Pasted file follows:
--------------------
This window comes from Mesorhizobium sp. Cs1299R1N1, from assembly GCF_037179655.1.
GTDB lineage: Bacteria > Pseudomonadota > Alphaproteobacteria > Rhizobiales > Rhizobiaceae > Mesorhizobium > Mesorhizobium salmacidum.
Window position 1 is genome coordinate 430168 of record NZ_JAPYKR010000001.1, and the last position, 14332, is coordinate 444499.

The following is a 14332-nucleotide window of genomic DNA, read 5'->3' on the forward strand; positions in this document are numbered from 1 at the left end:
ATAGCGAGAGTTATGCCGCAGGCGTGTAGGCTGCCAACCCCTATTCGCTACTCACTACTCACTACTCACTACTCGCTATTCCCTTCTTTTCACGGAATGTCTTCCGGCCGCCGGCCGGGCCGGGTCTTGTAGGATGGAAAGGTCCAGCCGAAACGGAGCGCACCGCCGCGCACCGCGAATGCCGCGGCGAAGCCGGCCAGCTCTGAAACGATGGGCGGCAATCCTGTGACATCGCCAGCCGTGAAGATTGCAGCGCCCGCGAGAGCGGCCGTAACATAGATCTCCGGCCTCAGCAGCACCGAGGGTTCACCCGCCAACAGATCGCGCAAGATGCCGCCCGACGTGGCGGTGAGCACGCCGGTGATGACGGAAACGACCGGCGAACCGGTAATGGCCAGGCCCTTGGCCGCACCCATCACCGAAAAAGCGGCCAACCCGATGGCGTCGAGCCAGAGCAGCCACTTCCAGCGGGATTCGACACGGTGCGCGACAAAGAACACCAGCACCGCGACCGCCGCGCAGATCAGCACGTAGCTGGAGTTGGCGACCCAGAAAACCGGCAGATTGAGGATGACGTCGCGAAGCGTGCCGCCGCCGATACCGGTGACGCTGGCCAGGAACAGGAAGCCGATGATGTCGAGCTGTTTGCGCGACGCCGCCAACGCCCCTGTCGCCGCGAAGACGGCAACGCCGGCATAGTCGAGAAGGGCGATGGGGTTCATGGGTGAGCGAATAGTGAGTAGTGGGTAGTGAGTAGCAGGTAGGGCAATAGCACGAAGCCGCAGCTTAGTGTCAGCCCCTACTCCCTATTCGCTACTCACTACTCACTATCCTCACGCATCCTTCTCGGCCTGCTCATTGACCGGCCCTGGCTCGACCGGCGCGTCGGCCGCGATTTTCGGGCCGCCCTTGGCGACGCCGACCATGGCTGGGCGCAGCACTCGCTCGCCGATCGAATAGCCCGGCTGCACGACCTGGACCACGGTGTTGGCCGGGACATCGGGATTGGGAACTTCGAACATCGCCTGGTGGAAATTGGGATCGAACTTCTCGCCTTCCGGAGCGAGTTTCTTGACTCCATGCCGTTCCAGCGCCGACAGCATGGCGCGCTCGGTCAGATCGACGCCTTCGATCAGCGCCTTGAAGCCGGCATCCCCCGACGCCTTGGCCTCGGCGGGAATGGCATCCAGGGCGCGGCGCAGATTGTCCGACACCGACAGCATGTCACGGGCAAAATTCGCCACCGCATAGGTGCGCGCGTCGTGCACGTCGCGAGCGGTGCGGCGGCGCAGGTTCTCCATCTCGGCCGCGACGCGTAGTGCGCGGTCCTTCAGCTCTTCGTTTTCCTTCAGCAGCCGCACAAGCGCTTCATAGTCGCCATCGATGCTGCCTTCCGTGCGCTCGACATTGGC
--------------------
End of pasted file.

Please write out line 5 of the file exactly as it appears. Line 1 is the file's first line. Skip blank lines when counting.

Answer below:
ATAGCGAGAGTTATGCCGCAGGCGTGTAGGCTGCCAACCCCTATTCGCTACTCACTACTCACTACTCACTACTCGCTATTCCCTTCTTTTCACGGAATGTCTTCCGGCCGCCGGCCGGGCCGGGTCTTGTAGGATGGAAAGGTCCAGCCGAAACGGAGCGCACCGCCGCGCACCGCGAATGCCGCGGCGAAGCCGGCCAGCTCTGAAACGATGGGCGGCAATCCTGTGACATCGCCAGCCGTGAAGATTGCAGCGCCCGCGAGAGCGGCCGTAACATAGATCTCCGGCCTCAGCAGCACCGAGGGTTCACCCGCCAACAGATCGCGCAAGATGCCGCCCGACGTGGCGGTGAGCACGCCGGTGATGACGGAAACGACCGGCGAACCGGTAATGGCCAGGCCCTTGGCCGCACCCATCACCGAAAAAGCGGCCAACCCGATGGCGTCGAGCCAGAGCAGCCACTTCCAGCGGGATTCGACACGGTGCGCGACAAAGAACACCAGCACCGCGACCGCCGCGCAGATCAGCACGTAGCTGGAGTTGGCGACCCAGAAAACCGGCAGATTGAGGATGACGTCGCGAAGCGTGCCGCCGCCGATACCGGTGACGCTGGCCAGGAACAGGAAGCCGATGATGTCGAGCTGTTTGCGCGACGCCGCCAACGCCCCTGTCGCCGCGAAGACGGCAACGCCGGCATAGTCGAGAAGGGCGATGGGGTTCATGGGTGAGCGAATAGTGAGTAGTGGGTAGTGAGTAGCAGGTAGGGCAATAGCACGAAGCCGCAGCTTAGTGTCAGCCCCTACTCCCTATTCGCTACTCACTACTCACTATCCTCACGCATCCTTCTCGGCCTGCTCATTGACCGGCCCTGGCTCGACCGGCGCGTCGGCCGCGATTTTCGGGCCGCCCTTGGCGACGCCGACCATGGCTGGGCGCAGCACTCGCTCGCCGATCGAATAGCCCGGCTGCACGACCTGGACCACGGTGTTGGCCGGGACATCGGGATTGGGAACTTCGAACATCGCCTGGTGGAAATTGGGATCGAACTTCTCGCCTTCCGGAGCGAGTTTCTTGACTCCATGCCGTTCCAGCGCCGACAGCATGGCGCGCTCGGTCAGATCGACGCCTTCGATCAGCGCCTTGAAGCCGGCATCCCCCGACGCCTTGGCCTCGGCGGGAATGGCATCCAGGGCGCGGCGCAGATTGTCCGACACCGACAGCATGTCACGGGCAAAATTCGCCACCGCATAGGTGCGCGCGTCGTGCACGTCGCGAGCGGTGCGGCGGCGCAGGTTCTCCATCTCGGCCGCGACGCGTAGTGCGCGGTCCTTCAGCTCTTCGTTTTCCTTCAGCAGCCGCACAAGCGCTTCATAGTCGCCATCGATGCTGCCTTCCGTGCGCTCGACATTGGC